Sulfur tends to have a rotten egg odor to it. If you notice this smell in your water, then there is a high probability that it contains hydrogen sulfide gas. Water contaminated with hydrogen sulfide gas is not typically life threatening, but it can be a big inconvenience to the homeowner. The odor alone can make your home unpleasant and the hydrogen sulfide gas causes black stains on silverware and can corrode pipes over time. Before dealing with the problem you must determine where the source of the hydrogen sulfide lays.
If you notice the rotten egg smell is only coming from your hot water faucet than the problem is in your water heater. If the odor is being produced from both hot and cold water faucets and the odor continues while the water is running, then the source is your groundwater. If when you turn on both faucets and only the water that has been treated with a water softener is causing the odor, then the problem is caused by sulfur bacteria in the water softener. However, if the smell is strong when you first turn on the water, but it diminishes after you have let the water run awhile then the problem is sulfur bacteria in your well water.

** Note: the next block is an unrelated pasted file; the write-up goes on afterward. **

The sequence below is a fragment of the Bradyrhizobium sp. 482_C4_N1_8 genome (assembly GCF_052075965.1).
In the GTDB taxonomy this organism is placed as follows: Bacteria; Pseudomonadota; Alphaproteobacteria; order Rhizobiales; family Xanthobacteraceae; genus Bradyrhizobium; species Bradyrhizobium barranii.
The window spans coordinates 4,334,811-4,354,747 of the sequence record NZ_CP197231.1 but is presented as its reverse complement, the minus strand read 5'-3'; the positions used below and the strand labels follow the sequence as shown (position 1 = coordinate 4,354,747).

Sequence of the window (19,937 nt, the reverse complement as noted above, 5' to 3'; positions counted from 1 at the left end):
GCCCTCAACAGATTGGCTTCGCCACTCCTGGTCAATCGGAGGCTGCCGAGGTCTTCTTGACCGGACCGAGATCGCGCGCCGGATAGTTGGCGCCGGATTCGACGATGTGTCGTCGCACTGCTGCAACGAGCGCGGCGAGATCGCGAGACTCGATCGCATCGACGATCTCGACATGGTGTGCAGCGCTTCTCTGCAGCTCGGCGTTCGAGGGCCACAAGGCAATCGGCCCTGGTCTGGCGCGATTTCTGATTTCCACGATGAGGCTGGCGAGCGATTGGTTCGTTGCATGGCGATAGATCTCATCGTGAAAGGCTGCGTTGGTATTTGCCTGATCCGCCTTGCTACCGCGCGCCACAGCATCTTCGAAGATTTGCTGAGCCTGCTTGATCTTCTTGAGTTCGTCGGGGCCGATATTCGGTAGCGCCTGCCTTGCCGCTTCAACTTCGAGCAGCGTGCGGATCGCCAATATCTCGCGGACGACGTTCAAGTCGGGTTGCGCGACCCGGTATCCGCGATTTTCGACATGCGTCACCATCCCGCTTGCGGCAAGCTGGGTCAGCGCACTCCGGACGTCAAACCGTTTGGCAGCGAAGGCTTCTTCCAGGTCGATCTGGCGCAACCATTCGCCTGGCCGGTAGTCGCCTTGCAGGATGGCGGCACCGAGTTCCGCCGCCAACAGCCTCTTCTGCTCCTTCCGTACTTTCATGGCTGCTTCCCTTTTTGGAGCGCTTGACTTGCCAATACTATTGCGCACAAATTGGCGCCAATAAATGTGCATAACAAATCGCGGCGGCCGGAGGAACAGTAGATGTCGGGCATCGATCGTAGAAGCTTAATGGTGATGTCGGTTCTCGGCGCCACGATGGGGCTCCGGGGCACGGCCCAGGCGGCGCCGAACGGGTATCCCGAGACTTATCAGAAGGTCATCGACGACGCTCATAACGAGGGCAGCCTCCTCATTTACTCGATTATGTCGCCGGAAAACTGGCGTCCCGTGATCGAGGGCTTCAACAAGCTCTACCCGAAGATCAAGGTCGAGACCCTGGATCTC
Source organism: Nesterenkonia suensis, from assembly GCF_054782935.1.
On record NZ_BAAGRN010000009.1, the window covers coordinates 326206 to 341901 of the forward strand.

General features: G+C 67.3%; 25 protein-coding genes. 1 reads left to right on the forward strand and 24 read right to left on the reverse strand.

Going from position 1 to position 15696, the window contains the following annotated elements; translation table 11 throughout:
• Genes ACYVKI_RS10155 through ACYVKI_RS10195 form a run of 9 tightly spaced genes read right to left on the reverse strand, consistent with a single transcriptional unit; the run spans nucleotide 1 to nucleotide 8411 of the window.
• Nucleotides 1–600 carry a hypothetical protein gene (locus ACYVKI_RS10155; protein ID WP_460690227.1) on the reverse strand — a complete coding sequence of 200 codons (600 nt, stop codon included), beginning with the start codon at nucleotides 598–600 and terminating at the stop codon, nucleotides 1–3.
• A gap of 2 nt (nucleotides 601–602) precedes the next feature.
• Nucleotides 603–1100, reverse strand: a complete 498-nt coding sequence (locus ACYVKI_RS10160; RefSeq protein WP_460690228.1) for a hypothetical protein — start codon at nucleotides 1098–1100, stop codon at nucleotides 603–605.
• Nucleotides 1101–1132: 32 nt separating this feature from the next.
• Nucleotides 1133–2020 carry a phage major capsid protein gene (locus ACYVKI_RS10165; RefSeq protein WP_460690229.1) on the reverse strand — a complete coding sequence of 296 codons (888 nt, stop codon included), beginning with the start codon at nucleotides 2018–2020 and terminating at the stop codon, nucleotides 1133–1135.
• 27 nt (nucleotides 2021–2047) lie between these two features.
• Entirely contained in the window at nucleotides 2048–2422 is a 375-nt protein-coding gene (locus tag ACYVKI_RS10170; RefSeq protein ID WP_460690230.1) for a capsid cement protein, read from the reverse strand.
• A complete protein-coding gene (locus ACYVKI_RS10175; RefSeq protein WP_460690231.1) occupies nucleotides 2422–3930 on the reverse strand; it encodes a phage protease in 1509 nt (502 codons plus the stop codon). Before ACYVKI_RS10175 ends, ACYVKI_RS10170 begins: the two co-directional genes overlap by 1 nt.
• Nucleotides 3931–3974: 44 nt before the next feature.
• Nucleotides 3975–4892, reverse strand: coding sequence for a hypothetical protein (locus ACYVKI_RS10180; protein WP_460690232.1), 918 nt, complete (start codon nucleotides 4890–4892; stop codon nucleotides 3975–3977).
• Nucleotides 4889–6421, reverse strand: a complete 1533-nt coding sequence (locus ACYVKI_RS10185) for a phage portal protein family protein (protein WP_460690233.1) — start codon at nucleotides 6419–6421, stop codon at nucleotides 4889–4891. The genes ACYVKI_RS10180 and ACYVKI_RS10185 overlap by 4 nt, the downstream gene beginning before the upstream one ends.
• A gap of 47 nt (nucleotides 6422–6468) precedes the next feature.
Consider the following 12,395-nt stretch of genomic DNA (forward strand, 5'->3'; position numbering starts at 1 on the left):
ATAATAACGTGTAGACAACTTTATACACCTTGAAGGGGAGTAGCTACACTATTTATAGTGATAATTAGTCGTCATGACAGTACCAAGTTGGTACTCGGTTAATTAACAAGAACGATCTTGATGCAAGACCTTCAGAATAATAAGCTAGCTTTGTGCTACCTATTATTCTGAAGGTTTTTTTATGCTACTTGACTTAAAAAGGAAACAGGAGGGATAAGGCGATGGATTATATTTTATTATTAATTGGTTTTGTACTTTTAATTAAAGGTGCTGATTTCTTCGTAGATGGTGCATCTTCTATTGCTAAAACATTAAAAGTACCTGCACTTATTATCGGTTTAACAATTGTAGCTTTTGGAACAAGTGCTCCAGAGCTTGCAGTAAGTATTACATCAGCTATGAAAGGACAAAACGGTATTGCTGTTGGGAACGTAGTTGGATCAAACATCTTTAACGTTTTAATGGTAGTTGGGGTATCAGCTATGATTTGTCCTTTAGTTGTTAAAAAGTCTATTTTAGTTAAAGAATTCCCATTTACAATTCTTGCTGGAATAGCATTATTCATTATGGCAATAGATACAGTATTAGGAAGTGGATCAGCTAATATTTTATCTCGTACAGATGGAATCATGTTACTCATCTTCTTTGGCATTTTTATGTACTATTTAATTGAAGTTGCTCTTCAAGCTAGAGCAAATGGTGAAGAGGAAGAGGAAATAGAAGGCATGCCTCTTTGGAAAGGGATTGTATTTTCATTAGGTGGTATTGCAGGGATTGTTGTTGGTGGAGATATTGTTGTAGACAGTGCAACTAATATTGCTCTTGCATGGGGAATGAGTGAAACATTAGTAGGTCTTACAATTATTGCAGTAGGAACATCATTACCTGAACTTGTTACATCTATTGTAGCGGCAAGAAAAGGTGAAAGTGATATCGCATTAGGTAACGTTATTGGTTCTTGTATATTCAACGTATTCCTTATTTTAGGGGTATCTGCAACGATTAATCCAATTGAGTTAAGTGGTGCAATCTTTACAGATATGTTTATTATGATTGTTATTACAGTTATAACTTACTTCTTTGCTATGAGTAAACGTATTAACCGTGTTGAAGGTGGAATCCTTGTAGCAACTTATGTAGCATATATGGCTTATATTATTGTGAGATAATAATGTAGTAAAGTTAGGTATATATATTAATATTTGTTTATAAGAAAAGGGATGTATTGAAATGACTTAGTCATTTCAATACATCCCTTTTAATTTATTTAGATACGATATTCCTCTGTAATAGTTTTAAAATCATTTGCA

Removing Odors from a Hot Water Heater
Replace the magnesium anode. The magnesium anode is connected to a plug that is located on top of the water heater. Consult a water heater dealer about a replacement anode for your make and model of hot water heater.
Disinfect the water heater:
- Turn off your water heater and close the cold water inlet valve.
- Turn on a hot water faucet and the temperature and pressure valve. Allow 1 gallon for each 30 gallons of water heater capacity to drain out.
- Add 1 gallon of household bleach per each 30 gallons of your tank’s capacity. Fill the tank will water by opening the cold water inlet.
- Allow the bleach to sit in the water heater for 1 hour. After the allotted time, open the cold water valve and all the hot water faucets to allow the bleach-water mixture to clean the pipes.
- Drain the remaining contents of the water heater through its drain valve.
- Close the drain valve and fill the tank with water. Allow the water to sit for 15 minutes and then purge the hot water supply lines and drain the tank. Be sure to purge all the air from the lines.
- After the system has been cleaned and purged, turn on the water heater.
Increase the temperature on your water heater to 160 degrees. Allow the heater to stay at the increase temperature for a few hours to kill the sulfur bacteria. After a few hours have passed, flush the system to remove the dead bacteria.